How To Safely Store Your RV

Safely storing an RV has broader concerns than just cold weather.  Most people may think about disconnecting the batteries, and flushing the waterlines, but there are other safety hazards that you need to consider when you’re thinking about the “when”, “where” and “how to” store your RV.  Theft and vandalism, rodent and insect infestations, water damage, and mold are also a threat to your RV and must be addressed in your storage strategy.  

To safely store an RV you’ll need to consider these three critical questions. 

  • “When should I store it?”
  • “Where should I store it?”  and
  • “How will I store it for maximum safety?” 

Each Situation is Unique

The perfect scenario would be to keep your RV in a private, heated, enclosed, garage on your property.  You could forgo winterizing and just keep it ready-to-go- so you could enjoy your RV year around. But most people don’t have that luxury.  Unfortunately, we do not all have that luxury. That is why it is important to have a plan when it comes time to store your RV for the winter. 

When Is the Right Time to Store Your RV

“When” to store your RV will depend on your location and your personal needs. For example, if you’re a hunter and need to use your RV for late fall hunting trips you’ll probably be storing your RV long after the first frost or possibly the first snow flurries cover the ground.  The “when” question will be determined by your needs and the weather in your location. Generally speaking, most people like to get their RVs into storage before the weather turns cold and snowy.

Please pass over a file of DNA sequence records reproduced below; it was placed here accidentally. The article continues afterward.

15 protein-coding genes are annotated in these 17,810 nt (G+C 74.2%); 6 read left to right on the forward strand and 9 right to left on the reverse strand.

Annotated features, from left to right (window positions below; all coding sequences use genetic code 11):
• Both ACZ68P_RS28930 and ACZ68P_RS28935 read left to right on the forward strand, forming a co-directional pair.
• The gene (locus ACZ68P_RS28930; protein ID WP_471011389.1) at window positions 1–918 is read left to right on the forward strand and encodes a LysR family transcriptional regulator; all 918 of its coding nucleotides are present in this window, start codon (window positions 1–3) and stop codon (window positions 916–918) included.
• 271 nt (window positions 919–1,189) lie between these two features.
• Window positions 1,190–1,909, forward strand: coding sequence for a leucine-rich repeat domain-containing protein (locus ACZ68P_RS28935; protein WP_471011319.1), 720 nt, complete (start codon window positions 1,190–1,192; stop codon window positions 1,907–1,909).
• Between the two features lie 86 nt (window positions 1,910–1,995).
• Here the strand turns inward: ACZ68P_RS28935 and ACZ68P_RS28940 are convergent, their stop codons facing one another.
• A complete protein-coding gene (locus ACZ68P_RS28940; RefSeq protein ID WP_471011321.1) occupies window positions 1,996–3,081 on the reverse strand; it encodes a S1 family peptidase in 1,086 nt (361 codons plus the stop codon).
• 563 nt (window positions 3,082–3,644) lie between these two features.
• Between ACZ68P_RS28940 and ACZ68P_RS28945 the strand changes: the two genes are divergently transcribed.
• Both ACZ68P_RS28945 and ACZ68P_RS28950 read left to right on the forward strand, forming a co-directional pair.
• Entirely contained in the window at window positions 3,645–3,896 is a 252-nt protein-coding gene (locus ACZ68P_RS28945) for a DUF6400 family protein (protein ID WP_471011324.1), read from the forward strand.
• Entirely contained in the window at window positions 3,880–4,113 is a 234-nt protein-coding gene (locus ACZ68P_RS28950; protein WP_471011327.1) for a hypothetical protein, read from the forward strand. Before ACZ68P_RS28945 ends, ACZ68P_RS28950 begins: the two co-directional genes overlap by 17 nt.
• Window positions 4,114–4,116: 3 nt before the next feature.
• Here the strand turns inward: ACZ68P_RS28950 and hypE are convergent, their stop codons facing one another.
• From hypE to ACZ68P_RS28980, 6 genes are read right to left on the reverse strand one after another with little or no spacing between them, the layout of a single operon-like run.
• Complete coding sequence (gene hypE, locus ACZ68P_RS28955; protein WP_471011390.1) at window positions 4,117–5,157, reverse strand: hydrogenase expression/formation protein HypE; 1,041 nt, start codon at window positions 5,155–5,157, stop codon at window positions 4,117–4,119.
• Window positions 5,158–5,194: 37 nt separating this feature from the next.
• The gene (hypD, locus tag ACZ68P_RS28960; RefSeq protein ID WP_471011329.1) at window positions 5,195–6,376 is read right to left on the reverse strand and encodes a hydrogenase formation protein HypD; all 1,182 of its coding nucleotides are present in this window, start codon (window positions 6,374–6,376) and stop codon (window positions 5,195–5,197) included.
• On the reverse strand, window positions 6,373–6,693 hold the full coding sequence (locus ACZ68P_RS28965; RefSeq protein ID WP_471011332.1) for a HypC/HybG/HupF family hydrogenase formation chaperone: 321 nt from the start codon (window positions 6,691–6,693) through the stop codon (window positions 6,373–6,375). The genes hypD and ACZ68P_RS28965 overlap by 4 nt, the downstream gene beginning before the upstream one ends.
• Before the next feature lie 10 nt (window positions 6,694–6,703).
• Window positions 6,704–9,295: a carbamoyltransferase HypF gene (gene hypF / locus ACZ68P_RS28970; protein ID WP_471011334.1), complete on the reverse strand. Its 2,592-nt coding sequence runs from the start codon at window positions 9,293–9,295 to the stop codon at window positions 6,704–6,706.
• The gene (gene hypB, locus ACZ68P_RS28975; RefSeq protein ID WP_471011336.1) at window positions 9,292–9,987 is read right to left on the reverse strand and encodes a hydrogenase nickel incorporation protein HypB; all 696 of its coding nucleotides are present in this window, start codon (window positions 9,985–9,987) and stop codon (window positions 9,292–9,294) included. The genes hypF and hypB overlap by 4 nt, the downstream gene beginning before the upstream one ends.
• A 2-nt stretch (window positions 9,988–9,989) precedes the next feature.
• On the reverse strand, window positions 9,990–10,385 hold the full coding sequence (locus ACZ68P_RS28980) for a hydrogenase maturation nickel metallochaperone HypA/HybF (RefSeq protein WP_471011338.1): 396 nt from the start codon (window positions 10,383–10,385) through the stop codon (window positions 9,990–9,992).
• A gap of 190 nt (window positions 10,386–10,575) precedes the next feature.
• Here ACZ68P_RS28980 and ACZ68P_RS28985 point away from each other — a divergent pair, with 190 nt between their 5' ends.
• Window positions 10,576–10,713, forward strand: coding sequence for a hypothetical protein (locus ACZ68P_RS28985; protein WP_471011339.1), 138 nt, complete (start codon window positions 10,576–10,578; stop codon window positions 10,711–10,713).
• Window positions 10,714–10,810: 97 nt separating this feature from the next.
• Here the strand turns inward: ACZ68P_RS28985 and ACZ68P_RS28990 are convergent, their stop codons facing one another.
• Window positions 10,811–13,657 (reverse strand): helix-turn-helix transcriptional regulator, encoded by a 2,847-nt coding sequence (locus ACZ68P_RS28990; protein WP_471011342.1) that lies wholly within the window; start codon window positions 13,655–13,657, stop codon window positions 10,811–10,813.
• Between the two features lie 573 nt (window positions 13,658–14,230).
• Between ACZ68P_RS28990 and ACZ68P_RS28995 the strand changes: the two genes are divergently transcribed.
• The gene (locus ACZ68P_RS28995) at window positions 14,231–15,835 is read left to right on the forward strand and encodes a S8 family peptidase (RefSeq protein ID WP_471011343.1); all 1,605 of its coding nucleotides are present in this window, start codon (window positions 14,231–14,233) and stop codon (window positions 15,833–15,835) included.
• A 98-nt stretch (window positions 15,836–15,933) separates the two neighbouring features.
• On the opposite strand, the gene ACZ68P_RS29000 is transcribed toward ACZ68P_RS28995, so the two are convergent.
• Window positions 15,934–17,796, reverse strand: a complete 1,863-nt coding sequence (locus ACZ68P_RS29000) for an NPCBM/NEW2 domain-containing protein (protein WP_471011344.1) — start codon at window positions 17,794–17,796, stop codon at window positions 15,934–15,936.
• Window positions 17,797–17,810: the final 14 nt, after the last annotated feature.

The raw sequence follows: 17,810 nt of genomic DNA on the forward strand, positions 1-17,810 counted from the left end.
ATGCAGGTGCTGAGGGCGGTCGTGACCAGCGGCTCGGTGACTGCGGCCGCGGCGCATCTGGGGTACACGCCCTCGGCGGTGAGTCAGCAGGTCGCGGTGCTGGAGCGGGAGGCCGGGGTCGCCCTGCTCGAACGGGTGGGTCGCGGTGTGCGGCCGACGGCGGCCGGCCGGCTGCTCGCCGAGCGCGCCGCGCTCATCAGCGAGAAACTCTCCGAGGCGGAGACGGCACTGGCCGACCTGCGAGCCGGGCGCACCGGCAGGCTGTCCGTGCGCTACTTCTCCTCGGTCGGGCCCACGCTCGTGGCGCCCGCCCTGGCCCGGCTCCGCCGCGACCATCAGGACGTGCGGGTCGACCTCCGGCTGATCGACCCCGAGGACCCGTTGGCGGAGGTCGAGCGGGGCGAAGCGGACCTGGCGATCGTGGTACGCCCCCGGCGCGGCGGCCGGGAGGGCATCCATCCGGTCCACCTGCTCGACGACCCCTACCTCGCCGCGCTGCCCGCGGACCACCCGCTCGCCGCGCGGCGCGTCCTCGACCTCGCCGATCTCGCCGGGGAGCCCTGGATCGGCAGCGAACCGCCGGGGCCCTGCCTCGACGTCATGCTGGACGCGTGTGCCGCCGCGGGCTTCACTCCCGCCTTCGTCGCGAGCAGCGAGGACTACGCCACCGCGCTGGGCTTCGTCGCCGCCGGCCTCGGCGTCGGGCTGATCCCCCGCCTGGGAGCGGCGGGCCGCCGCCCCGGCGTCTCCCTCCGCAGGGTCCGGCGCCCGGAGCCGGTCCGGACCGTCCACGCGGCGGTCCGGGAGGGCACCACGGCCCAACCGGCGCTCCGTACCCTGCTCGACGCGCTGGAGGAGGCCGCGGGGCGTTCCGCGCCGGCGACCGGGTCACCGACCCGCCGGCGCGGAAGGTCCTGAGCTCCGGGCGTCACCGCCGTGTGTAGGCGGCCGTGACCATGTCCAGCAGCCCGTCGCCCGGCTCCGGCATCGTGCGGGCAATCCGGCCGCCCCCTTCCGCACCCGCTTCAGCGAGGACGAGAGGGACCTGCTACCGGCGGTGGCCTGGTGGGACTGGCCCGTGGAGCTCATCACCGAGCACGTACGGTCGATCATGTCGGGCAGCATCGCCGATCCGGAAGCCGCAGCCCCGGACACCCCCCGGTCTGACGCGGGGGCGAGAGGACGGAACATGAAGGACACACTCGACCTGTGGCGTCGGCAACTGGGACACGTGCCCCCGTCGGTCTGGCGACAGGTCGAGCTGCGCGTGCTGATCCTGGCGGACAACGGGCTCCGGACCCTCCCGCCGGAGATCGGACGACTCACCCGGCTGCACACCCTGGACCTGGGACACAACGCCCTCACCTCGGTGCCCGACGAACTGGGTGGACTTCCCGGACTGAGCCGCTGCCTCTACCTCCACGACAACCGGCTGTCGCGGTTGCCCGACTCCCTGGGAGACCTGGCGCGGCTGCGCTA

Where is the Safest Place to Store an RV

“Where” you can safely store your RV will also depend on your unique circumstances. If you have space on your property, that might be an ideal place to store it, because you can check on the RV from time to time to reduce humidity, check for leaks, or sweep the snow off the roof. However, if you live in a location with extreme weather (deep snow, extremely low temperatures, strong winds, etc.) storing it in a storage facility might be safer than storing it uncovered on your property.  

Commercial Storage Facilities

Commercial storage facilities abound, and they provide all levels of services from inexpensive open outdoor storage lots, to secure, climate controlled indoor facilities with full concierge services.  Understandably, the costs of these various services vary widely.  It may cost more to store your RV in a secure indoor commercial storage facility but replacing damaged or stolen awnings, back up cameras, batteries and tires can easily cost thousands of dollars, increase the cost of your RV insurance, and be a huge hassle.  In the long run paying for secure storage may actually be a less expensive choice and it provides peace of mind about the security of your RV while it’s in storage.